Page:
skip.knox

toujours gai, archie
Moderator
Would you agree the others I mentioned would qualify as characters?

When I say character, I don't mean an individual character, but rather character types. Categories. If I'm going to talk about character in fantasy, how to write characters in a fantasy novel, I will try to address broad categories or types. It's from that angle that I mentioned a Farm Boy of Destiny. More broadly, it would just be Youth (regardless of gender) of Destiny. Very often it's found in epic fantasy, which doesn't necessarily have to be a tragedy.

But I take your point.
 

Mad Swede

Maester
In terms of the sorts of characters you've mentioned I would suggest that one defining trait of a fantasy character is the concept of fate or destiny as a driving force in their lives. They may be motivated to do certain things or behave in certain ways, and this can provide an interesting conflict with the demands of fate or destiny. Fate can lead to tragedy or comedy or even triumph, whereas destiny tends to lead to some form of reward. Whether the character appreciates (as in enjoys) their destiny or their triumph is another matter.
 

Mad Swede

Maester
I'd also suggest that there is a difference between characters in high fantasy and heroic fantasy, and those in low fantasy. Characters in low fantasy are often muchg less steered by destiny and more by the machinations of other characters, whereas in high fantasy the concepts of destiny and fate play a greater part.
 
I think the danger is how can you make a character that is not 'just' an archetype? Lkie "assassin" is an archetype.. not a character. Its a job.. like any other job. You can have very different characters that do the same job. which is to say your 'skills and types' are part of, but not the definition of the character - if you want them to be interesting and engaging anyway. So you could have six dwarven ice mages as long as they were all different characters. Tolkien has 13 axe wielding warrior dwarves.. worked out for him. - though of course many of them had little time in the spotlight
 

skip.knox

toujours gai, archie
Moderator
Agreed, both on the destiny angle and on that belonging more to high fantasy. I'm interested in talking about all types, including those belonging to low fantasy.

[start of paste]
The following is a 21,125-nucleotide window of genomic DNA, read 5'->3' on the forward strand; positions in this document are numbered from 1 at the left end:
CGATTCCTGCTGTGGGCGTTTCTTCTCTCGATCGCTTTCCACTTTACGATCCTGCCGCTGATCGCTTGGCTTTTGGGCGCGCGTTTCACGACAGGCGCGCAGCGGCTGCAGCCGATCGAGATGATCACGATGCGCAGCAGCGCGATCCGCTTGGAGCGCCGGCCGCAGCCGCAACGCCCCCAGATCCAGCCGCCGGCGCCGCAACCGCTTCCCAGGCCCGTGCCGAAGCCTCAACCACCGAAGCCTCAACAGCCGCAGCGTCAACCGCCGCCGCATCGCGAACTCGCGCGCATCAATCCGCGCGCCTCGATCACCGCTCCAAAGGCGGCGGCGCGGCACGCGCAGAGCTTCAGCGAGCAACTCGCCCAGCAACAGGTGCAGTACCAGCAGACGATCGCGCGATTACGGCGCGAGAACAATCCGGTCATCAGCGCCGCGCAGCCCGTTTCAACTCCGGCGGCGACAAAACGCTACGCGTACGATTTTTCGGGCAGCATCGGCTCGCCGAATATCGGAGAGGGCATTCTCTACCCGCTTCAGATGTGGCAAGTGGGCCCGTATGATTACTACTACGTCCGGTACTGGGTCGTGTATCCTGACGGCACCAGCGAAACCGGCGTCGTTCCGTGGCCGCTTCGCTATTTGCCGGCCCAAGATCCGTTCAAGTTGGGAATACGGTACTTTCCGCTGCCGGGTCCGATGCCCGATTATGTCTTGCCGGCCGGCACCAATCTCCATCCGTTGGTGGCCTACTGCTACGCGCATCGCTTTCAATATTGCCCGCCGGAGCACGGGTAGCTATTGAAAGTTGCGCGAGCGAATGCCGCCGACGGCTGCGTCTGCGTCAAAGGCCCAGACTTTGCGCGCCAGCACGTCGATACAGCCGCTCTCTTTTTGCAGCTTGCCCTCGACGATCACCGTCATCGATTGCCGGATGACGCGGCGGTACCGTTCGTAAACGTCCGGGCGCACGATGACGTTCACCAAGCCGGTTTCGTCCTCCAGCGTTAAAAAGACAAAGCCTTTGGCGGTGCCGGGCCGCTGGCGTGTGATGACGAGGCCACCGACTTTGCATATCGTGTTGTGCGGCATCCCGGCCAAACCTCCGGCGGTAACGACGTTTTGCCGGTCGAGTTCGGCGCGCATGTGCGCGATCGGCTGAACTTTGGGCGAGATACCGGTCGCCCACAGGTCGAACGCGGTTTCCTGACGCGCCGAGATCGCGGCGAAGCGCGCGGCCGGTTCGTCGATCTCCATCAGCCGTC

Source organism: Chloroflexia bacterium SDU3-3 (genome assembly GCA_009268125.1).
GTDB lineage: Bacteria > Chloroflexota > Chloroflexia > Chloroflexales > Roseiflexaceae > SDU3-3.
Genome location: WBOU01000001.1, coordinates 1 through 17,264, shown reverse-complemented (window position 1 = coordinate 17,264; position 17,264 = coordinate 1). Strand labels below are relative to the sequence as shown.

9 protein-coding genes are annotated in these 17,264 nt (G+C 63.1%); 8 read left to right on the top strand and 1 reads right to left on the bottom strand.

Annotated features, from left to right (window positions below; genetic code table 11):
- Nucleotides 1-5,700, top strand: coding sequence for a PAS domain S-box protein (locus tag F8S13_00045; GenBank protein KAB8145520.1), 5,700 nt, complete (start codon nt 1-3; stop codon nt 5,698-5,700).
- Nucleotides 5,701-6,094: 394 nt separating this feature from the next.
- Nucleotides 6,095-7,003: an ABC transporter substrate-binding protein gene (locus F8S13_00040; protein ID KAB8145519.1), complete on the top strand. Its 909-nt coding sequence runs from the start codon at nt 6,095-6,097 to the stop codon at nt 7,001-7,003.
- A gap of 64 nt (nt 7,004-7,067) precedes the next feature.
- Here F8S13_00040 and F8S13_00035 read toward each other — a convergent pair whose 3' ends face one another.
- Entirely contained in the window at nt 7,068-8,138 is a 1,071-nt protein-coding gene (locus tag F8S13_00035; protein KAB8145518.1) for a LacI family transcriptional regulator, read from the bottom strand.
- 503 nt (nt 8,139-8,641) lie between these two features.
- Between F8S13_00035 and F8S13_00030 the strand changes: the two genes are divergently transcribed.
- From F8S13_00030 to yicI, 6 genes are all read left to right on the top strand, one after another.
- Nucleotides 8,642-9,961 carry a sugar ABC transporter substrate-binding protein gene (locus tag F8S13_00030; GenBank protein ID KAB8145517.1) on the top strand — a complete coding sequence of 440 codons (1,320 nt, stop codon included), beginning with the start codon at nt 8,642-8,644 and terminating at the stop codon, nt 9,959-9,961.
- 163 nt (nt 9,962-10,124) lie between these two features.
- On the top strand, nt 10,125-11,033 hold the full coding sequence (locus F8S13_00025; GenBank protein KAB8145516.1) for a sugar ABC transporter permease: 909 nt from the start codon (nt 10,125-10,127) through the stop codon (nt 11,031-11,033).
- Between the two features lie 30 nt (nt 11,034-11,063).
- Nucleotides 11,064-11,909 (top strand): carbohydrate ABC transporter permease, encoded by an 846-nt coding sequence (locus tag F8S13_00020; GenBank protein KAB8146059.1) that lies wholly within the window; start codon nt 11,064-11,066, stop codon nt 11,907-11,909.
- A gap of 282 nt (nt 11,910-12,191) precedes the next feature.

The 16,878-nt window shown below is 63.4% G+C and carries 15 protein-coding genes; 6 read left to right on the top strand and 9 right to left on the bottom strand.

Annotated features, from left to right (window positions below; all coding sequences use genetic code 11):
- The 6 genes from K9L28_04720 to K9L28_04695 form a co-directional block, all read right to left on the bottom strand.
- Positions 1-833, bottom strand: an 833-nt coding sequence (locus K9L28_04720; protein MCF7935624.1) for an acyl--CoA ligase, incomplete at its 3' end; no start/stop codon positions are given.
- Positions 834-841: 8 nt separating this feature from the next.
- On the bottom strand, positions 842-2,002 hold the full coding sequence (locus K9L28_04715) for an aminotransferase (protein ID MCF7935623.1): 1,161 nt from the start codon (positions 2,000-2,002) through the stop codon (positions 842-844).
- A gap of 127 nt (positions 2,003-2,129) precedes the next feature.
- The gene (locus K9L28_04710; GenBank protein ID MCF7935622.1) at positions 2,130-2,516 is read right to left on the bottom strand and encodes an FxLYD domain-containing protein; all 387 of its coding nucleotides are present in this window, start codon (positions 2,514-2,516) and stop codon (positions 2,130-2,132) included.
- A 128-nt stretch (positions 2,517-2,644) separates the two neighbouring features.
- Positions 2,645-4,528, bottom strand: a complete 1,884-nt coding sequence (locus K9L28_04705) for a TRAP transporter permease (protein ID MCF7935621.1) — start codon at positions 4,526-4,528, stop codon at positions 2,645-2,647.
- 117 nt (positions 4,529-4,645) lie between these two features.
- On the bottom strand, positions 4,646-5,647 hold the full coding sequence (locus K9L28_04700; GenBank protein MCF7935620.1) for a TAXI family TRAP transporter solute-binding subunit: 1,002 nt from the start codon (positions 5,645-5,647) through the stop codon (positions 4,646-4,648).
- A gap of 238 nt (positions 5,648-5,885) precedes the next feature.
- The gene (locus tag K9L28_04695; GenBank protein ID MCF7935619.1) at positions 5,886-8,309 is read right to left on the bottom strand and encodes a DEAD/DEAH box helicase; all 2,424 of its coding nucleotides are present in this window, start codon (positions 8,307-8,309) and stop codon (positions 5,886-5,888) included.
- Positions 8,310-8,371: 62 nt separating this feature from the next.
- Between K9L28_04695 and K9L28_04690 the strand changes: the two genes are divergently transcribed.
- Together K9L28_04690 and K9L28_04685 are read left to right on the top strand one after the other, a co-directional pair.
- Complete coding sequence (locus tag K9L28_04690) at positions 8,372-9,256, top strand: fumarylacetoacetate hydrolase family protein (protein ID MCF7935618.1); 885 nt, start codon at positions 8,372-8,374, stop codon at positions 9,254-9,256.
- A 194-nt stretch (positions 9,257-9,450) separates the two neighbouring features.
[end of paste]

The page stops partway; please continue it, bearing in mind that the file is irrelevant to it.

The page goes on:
Another type that comes to mind is the fish-out-of-water. Granted we can find such characters in other genres, but one sub-genre of fantasy employes the type regularly: portal fantasy. It's a useful device, as it lets the MC (and any portal companions) represent the reader. It's handy, too, because it lets the author get away with all kinds of explanations that might otherwise sound contrived. Portal characters--at least the ones I've read, which is few enough--tend to be either innocents abroad, or cynical and often more clever than the world into which they've been cast. Of the former, I think of the kids in Narnia; of the latter, I think of Hank Morgan in Connecticut Yankee in King Arthur's Court or Burroughs' John Carter on Mars. Either way, the narrative aim is to let the character be in sharp contrast with the portal world. It doesn't always have to be an extreme contrast; here I think of Richard Mayhew in Neil Gaiman's Neverwhere. Another aspect of this kind of character is that they often serve as either explainers or commentators (or both) for the benefit of the reader.
 

skip.knox

toujours gai, archie
Moderator
>I think the danger is how can you make a character that is not 'just' an archetype?
There's nothing wrong with an archetype. There's only bad writing. It's ok to call that "just" an archetype--I think we're talking about the same thing.

It's entirely legitimate--I think I'm hearing this from at least couple of folks--to argue that there really aren't characters peculiar to fantasy. That it's all just character, then you figure out how they interact with setting, theme, etc. I may wind up at that position. For now, though, I'm seeing if the contrary is true, or at least worth considering as an author.
 
So are you looking to list the fantasy character archetypes? Or to write strong, compelling fantasy characters within the archetype?

Seems to me to be pretty straightforward: good character development in fantasy works the same way as good character development in any genre. Give the character a personality. Show their decisions and reactions in a way that's true to their personality. They're doing this in a fantasy context, sure, but their emotions and motivations are going to work the same way as in a non-fantasy context.

Let's say we've got a fantasy story about a hero on a quest for leprechaun gold. The premise is fantasy, but the way the hero will approach it is similar to how they'd approach a goal in the real world. It just wouldn't be fantasy if the hero's goal were a job promotion (which, in reality, can be as elusive as leprechaun's gold).